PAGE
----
Honestly Fausto, is it really THAT fun to troll Mac users?

Para
04-28-2005, 05:01 AM
Amazon has full [xp Pro sp2] for $269 and Upgrade at $189. ref (http://www.amazon.com/exec/obidos/search-handle-form/104-6952760-3532710)

You guys really should start buying OEM licenses if possible :) XP Home OEM is about 90 euros, XP Pro OEM is about 130 euros.

tischbein3
04-28-2005, 05:33 AM
Amazing how companies make excuses such as this. If other companies are able to make their apps use 64-bit features then that means they took the extra step to figure out that the GUI doesn't have to be. 64-bit has some major advancements that work in the low level that not seeing the light that make the core engine utilize the 64-bit but keep the interface the same.


Mhmpf... be carefull, someone might think this isn't said in a ironic/sarcastic way.



(EDITED: added the following lines because I think it is too offensive):

Of course it would be certainly possible to create some dirty hacks, and try to get some workarounds (wich would be certainly not a pro on stability...mixing 32 and 64 bit....I don't want to think what nightmares unleashes in the programmers mind.), but for what ?
Not only risiking additional stability problems: When Apple will release full 64bit support, the whole manpower used was for nothing...


So I think there is more marketing knowledge than speech behind this.

Best thing I would recomend is to write some mails to apple, complaining for the lack of 64bit support.

stone
04-28-2005, 07:38 AM
PS, this is one expensive OS
OSX 10.1 (Puma) 19.95
OSX 10.2 (Jaguar) 129.00
OSX 10.3 (Panther) 129.00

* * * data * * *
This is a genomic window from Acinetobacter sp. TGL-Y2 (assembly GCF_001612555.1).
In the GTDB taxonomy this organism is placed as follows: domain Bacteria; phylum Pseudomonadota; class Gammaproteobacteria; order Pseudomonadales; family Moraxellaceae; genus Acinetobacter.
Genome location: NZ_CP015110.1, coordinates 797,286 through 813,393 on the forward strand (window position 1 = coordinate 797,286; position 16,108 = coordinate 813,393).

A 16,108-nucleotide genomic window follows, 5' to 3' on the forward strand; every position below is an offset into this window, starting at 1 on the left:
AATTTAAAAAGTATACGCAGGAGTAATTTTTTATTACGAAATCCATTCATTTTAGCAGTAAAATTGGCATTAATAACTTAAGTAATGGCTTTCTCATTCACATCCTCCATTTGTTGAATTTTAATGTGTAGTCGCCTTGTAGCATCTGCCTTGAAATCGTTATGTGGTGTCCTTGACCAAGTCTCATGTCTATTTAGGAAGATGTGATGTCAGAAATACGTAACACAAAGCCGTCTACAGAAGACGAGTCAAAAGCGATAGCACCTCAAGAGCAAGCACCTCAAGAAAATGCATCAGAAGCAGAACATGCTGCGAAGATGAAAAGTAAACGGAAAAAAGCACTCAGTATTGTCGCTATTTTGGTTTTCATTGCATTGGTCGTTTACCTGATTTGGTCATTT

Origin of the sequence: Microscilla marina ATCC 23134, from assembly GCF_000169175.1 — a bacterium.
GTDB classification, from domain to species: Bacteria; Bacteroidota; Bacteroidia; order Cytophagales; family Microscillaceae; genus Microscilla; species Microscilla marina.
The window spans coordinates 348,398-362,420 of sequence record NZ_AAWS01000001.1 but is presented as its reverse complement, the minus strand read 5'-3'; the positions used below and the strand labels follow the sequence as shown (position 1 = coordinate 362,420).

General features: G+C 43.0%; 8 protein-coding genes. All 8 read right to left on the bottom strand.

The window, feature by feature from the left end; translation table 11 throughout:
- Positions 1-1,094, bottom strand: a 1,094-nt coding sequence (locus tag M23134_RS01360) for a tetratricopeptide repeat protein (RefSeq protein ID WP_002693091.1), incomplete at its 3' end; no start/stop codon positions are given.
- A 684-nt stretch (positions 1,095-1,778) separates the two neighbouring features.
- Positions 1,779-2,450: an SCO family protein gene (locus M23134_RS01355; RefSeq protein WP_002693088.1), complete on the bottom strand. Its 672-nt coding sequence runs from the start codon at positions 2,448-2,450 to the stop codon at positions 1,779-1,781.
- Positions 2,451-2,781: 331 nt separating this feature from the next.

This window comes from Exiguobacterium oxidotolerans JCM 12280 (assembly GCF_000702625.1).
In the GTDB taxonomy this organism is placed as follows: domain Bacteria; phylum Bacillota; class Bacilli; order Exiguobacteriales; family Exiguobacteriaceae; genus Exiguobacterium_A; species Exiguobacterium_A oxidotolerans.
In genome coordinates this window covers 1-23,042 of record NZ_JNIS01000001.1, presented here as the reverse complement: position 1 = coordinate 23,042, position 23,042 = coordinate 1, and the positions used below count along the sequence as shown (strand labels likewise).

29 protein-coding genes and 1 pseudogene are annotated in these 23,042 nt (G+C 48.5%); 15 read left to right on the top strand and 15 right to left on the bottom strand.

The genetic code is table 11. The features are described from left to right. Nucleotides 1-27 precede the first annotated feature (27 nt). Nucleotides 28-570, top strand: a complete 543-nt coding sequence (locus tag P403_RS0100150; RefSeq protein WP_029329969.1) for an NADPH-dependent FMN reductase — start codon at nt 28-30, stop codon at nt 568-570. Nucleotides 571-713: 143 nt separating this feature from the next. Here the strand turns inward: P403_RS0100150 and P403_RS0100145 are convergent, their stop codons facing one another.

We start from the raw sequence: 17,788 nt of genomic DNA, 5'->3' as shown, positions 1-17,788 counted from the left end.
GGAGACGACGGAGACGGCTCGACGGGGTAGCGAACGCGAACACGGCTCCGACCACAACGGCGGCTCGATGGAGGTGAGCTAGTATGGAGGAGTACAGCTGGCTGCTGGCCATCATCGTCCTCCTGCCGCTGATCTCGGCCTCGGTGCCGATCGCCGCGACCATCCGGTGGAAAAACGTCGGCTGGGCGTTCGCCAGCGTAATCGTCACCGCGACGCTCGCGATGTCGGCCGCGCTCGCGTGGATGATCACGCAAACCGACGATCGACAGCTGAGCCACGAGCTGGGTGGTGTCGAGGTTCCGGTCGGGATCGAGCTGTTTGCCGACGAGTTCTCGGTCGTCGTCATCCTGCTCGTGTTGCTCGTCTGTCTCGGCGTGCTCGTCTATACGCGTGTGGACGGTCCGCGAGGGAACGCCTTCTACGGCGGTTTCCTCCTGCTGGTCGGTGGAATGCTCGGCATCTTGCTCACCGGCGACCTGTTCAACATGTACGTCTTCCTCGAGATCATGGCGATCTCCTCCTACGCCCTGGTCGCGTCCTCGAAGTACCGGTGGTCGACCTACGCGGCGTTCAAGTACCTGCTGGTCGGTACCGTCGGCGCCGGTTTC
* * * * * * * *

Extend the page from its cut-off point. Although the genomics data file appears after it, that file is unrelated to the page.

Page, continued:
OSX 10.4 (Tiger) 129.00

not that 129.00 is particular expensive for an operatingsystem?

going from windows95, 98, ME, 2000, and XP will set you back more - and changes wise, osx has improved as much as windows has doing those releases.


Microsoft release a new product about every 2-3 years, that upgrade will cost consumers about 150.00 bucks, generally when that happens it's an entirely new OS

not really. apples updates are smaller and more frequent, but still they are as much 'an entirely new' operatingsystem than the past versions of windows has been - the fact that microsoft takes forever to release a new version, really only says more about microsoft than it does about apple. maya and max have halfyear and yearly forced releases, which is much worse than apples strategy.


Nothing, nada, zippo.

which is exactly the same price as osx update costs you.


and I wonder where they got the dashboard idea from..

who cares? its likely stolen from someone who stole it from someone else who stole it from nextstep who stole it from someone else - windows hasnt ever pinoneered a single feature, so thats really just bashing for the sake of it.

/stone

Fausto
04-28-2005, 08:06 AM
windows hasnt ever pinoneered a single feature, so thats really just bashing for the sake of it.

/stone